It’s something I’ve been thinking about a lot in the wake of #MeToo, but well before that. To promise a woman that you would throw her abuser from a window — which I have said, and thought and promised to mutual friends many more times than I have said directly — is not a comforting idea for most people. It’s a reminder that they exist in a world whose contours are shaped by male power, anger, and physical strength, where even friends and allies can be dangerously unpredictable. Sonny Corleone is not a role model, for so very many reasons.

Steve Rogers is a better one, but far from perfect. But I think that’s part of why he works.

S.I. Rosenbaum is a writer, editor, comics artist, and Bollywood fan from Boston, now based in New York, who works dozens of places making stories and sentences better behind the scenes. (She should really have been snatched-up by a magazine or website in the city full-time by now; get it together, people.) Anyways, S.I. and I are both big fans of American Captain, and we got to geek out about it together recently. Here’s some of what she had to say.

The thing that was genius about it (to me) was the conceit that Steve Rogers was drawing it. In classic superhero comics, the art functions as a sort of omniscient third-person impersonal narrator. The art isn’t supposed to have a point of view. We get internal monologues — do we ever — but the art is looking from outside, most of the time. But because of “American Captain“‘s conceit as a webcomic DRAWN by Captain America, the art as WELL as the words became first-person. Early on in the strip, Steve “draws” himself as skinny and it’s not just that the webcomic artist has a style; Steve still sees himself as a little guy.

This made me realize: in the world of “American Captain,” superhero comics don’t exist. Neither do superhero movies or television shows. There are paintings, commercial and conceptual art, and comics like American Splendor, Dykes to Watch Out For, and Maus. Steve doesn’t have a template for understanding who he is as a superhero. He has one for understanding himself as Steve Rogers. I love superhero comics, TV, and movies, but a world without them is probably in some ways a better one.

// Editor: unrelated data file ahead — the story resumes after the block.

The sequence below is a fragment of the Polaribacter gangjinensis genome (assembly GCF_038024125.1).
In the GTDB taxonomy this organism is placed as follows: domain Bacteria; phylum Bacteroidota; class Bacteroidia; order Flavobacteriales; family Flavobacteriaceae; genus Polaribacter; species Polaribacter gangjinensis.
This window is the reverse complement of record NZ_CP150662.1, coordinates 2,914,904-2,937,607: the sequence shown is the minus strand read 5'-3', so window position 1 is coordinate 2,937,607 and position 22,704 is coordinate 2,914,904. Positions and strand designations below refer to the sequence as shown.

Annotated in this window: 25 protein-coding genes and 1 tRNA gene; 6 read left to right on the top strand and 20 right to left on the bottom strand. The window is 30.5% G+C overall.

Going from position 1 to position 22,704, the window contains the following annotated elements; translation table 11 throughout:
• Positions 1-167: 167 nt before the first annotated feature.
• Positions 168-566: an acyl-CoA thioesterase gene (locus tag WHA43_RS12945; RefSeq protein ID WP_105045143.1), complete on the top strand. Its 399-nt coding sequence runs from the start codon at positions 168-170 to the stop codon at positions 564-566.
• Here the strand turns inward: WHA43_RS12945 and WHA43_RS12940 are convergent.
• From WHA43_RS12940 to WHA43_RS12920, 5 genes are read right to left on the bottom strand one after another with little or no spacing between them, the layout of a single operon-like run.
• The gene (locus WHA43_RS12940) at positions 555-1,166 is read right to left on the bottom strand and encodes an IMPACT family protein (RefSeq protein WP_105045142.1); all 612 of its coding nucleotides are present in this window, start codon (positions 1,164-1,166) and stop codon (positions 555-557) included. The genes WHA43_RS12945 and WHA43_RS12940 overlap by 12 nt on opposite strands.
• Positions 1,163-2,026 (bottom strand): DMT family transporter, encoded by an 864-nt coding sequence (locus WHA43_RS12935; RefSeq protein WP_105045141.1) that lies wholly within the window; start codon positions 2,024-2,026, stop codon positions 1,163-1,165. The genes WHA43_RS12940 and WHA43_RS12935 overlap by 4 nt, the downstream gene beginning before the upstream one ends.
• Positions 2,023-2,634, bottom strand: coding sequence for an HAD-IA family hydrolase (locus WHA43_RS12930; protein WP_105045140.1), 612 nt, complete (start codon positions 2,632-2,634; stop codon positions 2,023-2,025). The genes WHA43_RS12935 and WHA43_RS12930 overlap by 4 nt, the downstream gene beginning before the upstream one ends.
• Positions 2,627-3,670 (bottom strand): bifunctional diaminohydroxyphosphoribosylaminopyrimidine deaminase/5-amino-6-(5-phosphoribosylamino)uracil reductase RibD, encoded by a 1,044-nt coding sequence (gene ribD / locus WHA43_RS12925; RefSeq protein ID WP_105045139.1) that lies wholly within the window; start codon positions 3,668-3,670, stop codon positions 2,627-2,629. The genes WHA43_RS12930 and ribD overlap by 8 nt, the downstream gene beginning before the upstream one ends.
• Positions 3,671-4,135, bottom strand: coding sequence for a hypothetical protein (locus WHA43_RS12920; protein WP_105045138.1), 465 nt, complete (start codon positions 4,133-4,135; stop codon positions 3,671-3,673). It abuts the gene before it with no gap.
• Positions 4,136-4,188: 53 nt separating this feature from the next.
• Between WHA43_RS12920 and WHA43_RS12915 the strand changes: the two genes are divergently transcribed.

Robots in disguise

posted by Tim Carmody   Oct 23, 2017

Some faves are problematic; others are merely embarrassing. 1986’s Transformers: The Movie may be both, but leans towards the latter.

You have to fit into a very narrow generational window to love this movie. It was really for late Gen X/early millennial cuspers, with a little bit of a hangover into millennials proper because of home video. But for the most part, if you’re a little bit older or younger, you’re either completely baffled by this cartoon or mildly surprised that it isn’t total crap.

I saw this film in the theater with my two brothers, one older and one younger. My mom and older sister saw Ferris Bueller’s Day Off down the hall. None of us had any idea what we were in for. I would contend that of the two films, Transformers should have PG-13. Mild scatological humor is no match for beloved toys cursing and slaughtering each other.

As kids who loved the TV cartoon, we were literally invested in these characters. To the extent that a child can have net worth, a huge percentage of it was tied up in these toys, and the characters they represented. Here they are getting killed off right and left — ominous smoke pouring forth from their mouths, my god — and all Megatron can say is “that was almost too easy.”

The best analogy I can think of is this: suppose you’ve read the first three or four Harry Potter books. Those are all that’s available. You hear that there’s going to be a Harry Potter movie. But instead of a film version of the books you love, the movie busts right into the story from books 5, 6, and 7. You jump forward in time to a creeping totalitarian state, beloved characters are getting killed off right and left by Voldemort and his Death Eaters, and BAM! A half hour into the movie, Dumbledore is disarmed and blasted out of the tower.

You’re six years old, and you watch your Dumbledore die with Reese’s Pieces in your hand. Only instead of a wizard you read about in a book, he’s a robot that turns into a truck, and you have to go over your friend Davey’s house to play with him because he’s too expensive.